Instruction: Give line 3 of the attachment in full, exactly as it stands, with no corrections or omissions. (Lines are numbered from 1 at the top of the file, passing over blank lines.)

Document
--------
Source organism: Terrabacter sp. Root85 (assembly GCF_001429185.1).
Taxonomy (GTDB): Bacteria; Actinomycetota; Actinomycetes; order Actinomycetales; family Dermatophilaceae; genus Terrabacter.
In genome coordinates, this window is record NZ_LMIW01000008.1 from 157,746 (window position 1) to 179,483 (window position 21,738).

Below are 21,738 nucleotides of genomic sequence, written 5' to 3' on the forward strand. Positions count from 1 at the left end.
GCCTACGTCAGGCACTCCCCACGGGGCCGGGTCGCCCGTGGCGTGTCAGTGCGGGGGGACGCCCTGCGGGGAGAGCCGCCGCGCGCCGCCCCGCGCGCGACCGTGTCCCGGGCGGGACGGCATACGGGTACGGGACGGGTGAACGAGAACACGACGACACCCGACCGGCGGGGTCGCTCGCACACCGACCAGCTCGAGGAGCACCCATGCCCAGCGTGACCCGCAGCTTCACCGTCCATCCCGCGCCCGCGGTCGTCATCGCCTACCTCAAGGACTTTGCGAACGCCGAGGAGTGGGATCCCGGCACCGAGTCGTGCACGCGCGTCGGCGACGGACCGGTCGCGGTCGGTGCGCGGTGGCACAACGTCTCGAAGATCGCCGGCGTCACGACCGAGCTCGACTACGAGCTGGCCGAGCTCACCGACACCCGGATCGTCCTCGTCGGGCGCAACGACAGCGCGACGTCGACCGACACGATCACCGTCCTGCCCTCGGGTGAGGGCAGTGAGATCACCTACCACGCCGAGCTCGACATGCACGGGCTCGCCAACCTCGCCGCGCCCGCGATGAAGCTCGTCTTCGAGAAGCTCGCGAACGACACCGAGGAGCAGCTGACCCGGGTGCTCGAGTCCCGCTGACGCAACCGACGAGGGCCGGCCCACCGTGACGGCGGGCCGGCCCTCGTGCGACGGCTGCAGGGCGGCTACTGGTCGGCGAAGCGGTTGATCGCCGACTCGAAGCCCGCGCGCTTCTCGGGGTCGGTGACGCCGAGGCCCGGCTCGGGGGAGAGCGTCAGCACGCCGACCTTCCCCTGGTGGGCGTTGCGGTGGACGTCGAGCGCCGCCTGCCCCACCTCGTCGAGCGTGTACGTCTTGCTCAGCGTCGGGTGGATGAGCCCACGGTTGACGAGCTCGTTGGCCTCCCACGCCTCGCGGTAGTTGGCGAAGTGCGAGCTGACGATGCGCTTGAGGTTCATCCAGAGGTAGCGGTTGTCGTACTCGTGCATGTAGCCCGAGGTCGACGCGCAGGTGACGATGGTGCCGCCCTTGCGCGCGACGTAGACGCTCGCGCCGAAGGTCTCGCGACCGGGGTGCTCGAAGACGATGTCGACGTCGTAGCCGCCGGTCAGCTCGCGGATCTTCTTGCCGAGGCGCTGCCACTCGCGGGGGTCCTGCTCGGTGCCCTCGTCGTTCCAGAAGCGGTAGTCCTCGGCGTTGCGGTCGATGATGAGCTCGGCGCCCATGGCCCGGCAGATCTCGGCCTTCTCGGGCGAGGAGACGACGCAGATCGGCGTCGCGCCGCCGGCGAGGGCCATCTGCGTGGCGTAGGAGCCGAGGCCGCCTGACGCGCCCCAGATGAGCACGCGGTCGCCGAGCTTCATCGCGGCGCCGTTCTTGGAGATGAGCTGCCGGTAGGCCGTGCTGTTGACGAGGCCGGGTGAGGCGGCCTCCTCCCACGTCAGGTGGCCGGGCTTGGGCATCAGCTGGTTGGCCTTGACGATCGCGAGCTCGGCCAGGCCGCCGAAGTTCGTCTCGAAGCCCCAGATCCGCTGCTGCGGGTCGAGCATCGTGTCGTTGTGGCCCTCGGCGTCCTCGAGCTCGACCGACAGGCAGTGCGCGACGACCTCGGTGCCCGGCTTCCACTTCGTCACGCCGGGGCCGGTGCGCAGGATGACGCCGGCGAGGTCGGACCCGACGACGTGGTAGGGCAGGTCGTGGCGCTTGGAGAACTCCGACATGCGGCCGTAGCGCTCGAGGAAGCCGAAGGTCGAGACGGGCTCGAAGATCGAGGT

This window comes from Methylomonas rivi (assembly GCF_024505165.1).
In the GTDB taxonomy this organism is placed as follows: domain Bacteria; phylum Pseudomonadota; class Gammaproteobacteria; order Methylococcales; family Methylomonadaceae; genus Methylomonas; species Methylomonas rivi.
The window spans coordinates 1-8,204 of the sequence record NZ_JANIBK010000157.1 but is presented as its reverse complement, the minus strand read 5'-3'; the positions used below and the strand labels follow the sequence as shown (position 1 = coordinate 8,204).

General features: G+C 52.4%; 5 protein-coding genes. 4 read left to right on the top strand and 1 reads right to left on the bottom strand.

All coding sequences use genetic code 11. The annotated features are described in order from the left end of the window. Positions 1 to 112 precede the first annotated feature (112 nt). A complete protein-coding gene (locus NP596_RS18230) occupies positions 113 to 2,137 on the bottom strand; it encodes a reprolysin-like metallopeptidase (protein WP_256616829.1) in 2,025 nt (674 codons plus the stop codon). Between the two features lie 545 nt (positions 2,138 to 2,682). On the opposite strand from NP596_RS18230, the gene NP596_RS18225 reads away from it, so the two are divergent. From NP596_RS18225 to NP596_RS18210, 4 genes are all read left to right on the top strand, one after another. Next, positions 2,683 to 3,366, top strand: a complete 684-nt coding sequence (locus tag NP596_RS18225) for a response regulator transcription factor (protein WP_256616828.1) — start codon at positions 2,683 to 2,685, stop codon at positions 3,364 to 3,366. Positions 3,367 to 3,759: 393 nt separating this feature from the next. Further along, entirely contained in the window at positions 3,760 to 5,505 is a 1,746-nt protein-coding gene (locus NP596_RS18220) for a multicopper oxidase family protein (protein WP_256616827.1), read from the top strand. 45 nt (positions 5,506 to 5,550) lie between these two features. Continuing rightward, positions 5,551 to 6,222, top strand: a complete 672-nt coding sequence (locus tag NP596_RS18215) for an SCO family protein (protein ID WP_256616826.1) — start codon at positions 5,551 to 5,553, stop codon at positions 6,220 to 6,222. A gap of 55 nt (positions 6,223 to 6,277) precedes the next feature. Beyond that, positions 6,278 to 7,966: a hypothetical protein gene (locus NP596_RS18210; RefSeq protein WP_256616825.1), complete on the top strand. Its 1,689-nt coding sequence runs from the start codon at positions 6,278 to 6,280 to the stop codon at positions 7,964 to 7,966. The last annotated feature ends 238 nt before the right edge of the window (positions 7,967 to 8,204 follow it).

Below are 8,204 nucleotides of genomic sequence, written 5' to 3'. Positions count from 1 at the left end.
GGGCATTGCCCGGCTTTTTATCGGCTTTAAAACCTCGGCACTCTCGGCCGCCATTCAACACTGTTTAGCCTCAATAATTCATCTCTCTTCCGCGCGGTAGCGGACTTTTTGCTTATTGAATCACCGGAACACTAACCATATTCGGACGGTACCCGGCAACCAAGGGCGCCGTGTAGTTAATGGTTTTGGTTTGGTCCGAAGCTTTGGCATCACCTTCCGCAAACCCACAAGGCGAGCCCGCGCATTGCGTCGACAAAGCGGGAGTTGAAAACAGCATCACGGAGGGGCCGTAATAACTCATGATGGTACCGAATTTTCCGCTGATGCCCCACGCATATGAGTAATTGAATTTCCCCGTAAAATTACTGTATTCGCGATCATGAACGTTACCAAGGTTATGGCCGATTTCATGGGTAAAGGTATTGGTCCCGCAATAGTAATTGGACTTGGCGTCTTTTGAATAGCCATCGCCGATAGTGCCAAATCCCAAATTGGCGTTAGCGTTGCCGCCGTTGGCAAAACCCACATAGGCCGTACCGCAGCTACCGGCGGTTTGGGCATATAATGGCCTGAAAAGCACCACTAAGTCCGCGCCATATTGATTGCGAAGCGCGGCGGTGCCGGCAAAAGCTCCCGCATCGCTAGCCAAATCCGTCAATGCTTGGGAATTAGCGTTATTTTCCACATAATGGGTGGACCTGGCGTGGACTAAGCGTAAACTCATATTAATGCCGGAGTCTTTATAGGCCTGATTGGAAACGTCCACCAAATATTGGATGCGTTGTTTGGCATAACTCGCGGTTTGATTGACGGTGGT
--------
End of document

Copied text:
In genome coordinates, this window is record NZ_LMIW01000008.1 from 157,746 (window position 1) to 179,483 (window position 21,738).